Injustice Is In The Right Hands
The fighter genre has been home to some truly classic franchises. The likes of Street Fighter, Tekken and King of Fighters have hosted a number of fantastic video experiences that have formed fond memories for anyone who played them with a buddy. For all their quality gameplay, it’s fair to say that story telling has never been a focus, or a strong point, of the genre.
The reboot of the Mortal Kombat franchise had plenty of qualities. It’s gameplay was smooth and flowed perfectly. It’s roster of fighters was top notch, as were all the game modes and mini games on offer. The one thing no one expected to be great was the story mode, but Mortal Kombat proved fighters can do story telling just as well as they can do hitting people in the face.
Mortal Kombat’s story was well written, well paced and most importantly, it was interesting. The ability to take familiar characters in a familiar universe and put them into a new story is a true challenge. NetherRealm managed to overcome the challenge without cutting any corners. The cinematic narrative was on par with a number of 2011′s biggest games, much to everyone’s surprise. NetherRealm had marked the end of traditional ladder based progression in favor of plot progression.
The plot itself was a decent jaunt through the Mortal Kombat universe, acting as a retelling of the events from the first two games. The characters were well written and stayed true to their established characteristics. The story mode was surprisingly long but it never once outstayed it’s welcome. The key to the success of the story was it’s ability to give legitimate reasons for each fight and the characters involved in each battle. At no point was there a situation in which the player would sit back and ask ”Well why are these two fighting?”.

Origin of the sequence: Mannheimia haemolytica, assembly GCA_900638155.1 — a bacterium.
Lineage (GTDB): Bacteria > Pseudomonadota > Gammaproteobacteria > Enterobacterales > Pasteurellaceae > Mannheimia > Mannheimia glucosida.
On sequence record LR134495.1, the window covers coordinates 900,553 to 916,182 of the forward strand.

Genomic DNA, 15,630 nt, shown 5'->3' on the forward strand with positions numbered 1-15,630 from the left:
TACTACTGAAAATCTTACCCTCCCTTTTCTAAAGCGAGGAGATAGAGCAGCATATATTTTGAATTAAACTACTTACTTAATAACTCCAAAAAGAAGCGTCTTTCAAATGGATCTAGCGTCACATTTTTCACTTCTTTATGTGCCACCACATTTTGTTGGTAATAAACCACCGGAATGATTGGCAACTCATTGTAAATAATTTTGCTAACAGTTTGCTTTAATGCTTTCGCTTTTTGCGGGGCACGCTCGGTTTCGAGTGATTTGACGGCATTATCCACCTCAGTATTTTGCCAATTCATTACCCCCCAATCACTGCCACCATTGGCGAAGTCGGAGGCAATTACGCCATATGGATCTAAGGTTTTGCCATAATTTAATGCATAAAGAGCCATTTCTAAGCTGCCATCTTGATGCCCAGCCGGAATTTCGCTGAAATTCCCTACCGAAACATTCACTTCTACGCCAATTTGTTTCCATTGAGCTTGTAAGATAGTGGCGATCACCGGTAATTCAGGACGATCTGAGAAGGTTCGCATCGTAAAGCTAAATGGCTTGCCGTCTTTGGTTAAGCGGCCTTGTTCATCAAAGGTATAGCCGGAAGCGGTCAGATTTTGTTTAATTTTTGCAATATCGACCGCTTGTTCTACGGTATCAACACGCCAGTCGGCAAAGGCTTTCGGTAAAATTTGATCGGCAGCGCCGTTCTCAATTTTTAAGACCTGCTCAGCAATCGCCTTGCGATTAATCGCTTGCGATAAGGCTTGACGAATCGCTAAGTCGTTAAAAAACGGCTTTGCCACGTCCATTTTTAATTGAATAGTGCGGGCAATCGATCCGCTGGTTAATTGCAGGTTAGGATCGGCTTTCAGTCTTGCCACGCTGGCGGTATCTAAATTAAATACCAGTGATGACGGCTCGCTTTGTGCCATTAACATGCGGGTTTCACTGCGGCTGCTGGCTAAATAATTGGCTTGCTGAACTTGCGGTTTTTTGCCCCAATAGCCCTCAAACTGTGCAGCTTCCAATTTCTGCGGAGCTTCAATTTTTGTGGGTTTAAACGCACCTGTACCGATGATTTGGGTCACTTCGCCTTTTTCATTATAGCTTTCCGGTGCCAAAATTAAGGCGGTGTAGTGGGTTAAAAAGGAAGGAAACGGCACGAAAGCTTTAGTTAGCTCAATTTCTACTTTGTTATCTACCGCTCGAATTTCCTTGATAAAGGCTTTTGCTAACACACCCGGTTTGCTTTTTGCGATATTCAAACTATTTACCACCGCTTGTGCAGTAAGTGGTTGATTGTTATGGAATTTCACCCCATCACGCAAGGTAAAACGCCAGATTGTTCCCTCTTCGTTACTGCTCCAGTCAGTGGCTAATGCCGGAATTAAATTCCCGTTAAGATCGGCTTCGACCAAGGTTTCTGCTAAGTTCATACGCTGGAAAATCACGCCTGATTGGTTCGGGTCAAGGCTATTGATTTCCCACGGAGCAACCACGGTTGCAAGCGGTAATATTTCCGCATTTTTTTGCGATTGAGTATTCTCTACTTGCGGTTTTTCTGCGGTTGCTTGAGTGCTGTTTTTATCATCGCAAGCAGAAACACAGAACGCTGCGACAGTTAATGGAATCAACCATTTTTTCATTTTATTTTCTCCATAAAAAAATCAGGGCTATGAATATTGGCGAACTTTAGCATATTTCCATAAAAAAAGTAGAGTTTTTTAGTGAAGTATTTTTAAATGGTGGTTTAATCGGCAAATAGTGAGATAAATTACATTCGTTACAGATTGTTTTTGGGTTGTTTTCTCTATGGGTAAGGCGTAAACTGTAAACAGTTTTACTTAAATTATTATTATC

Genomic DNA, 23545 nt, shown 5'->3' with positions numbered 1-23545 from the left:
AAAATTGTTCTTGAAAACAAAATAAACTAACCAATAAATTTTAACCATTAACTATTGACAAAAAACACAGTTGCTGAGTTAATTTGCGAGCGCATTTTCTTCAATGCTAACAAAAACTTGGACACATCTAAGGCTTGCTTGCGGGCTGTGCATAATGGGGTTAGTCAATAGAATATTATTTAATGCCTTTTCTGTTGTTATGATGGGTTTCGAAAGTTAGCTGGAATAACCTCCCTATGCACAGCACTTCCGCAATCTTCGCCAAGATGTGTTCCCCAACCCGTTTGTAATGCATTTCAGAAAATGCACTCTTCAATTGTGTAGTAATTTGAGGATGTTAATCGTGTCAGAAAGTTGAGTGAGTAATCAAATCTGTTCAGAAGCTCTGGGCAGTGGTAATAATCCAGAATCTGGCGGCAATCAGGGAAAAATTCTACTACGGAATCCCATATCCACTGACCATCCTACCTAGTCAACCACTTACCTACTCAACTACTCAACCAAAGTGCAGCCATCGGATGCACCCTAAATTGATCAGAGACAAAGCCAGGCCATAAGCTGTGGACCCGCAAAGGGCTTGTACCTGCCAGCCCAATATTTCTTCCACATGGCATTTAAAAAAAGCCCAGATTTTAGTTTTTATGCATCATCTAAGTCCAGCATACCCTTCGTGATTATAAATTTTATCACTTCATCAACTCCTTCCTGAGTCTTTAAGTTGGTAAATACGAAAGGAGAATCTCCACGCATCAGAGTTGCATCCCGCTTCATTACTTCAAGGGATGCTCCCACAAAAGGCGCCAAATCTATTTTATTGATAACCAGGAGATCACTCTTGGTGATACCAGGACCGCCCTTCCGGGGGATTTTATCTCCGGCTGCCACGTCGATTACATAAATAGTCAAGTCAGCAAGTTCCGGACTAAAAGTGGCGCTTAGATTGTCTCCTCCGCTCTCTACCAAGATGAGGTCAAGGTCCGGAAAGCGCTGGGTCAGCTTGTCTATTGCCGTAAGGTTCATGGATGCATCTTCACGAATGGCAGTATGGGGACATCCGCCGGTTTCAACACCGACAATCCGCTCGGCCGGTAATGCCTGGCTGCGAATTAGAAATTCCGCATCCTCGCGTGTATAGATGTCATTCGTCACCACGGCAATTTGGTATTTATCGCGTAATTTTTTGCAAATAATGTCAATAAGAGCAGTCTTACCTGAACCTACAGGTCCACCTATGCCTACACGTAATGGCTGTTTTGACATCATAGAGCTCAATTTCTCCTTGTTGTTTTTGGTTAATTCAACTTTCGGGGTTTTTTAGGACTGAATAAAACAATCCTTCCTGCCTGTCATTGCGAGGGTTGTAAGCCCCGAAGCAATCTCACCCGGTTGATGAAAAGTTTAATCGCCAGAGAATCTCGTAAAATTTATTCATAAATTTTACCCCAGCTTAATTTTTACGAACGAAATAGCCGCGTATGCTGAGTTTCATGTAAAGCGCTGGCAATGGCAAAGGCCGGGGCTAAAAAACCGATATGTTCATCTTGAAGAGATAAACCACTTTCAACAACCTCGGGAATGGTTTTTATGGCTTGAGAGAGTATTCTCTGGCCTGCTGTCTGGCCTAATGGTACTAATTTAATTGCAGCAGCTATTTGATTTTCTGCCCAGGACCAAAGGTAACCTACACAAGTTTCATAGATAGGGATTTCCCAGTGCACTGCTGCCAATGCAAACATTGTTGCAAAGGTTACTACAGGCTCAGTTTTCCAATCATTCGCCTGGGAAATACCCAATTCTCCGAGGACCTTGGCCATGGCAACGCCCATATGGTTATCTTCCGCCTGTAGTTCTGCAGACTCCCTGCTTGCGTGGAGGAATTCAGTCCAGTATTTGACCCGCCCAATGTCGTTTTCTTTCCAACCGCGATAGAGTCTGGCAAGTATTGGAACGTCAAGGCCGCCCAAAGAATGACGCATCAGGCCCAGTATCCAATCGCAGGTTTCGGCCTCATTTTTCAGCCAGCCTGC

NetherRealm’s latest project sees them depart from the Mortal Kombat universe for a arguably bigger one, the DC comics universe. Injustice: Gods Among Us marks a new challenge for NetherRealm to overcome. They’ve proved they can craft a fantastic story, and game, inside of their own universe but can they do the same with someone else’s? Injustice also marks a risk being taken by NetherRealm, after all comic book fans are particularly vocal when it comes to their beloved universes being meddled with. The concept of seeing Batman square up to Superman will be enough to interest people, but this would be a disservice to the story that Injustice: Gods Among Us seemingly has to offer.
The plot sees Metropolis fall victim to a nuclear attack masterminded by The Joker. With Metropolis in ruins and Lois Lane presumed dead Superman is out for revenge. Batman attempts stop Superman from exacting his revenge by appealing to Superman’s famed good side, but things don’t quite go as planned. This puts Superman and the rest of the Justice League at ends with each and thus begins the cross over carnage of Injustice.
The plot has plenty of potential, and in the care of NetherRealm (along with a number of DC comic writers) it’s hard to see Injustice failing to deliver on the story front. Some eyebrows have been raised over how Batman could truly stand toe-to-toe with Superman but lead designer John Edwards has claimed that the plot will explain how the Dark Knight and the Man Of Steel will match up equally.
NetherRealm will be pouring their efforts into putting as much depth into Injustice’s game modes and content, just like they did with Mortal Kombat. A large range of modes have already been confirmed for Injustice such as a 240 character-specific challenges and a host of online options. The large roster, featuring a number of fan favorites, along with recognizable environments and mind blowing special moves validates the hype surrounding Injustice. It’s a project that could fail in the hands of a lesser studio, but in the hands of NetherRealm, Injustice: Gods Among Us is set to be something great.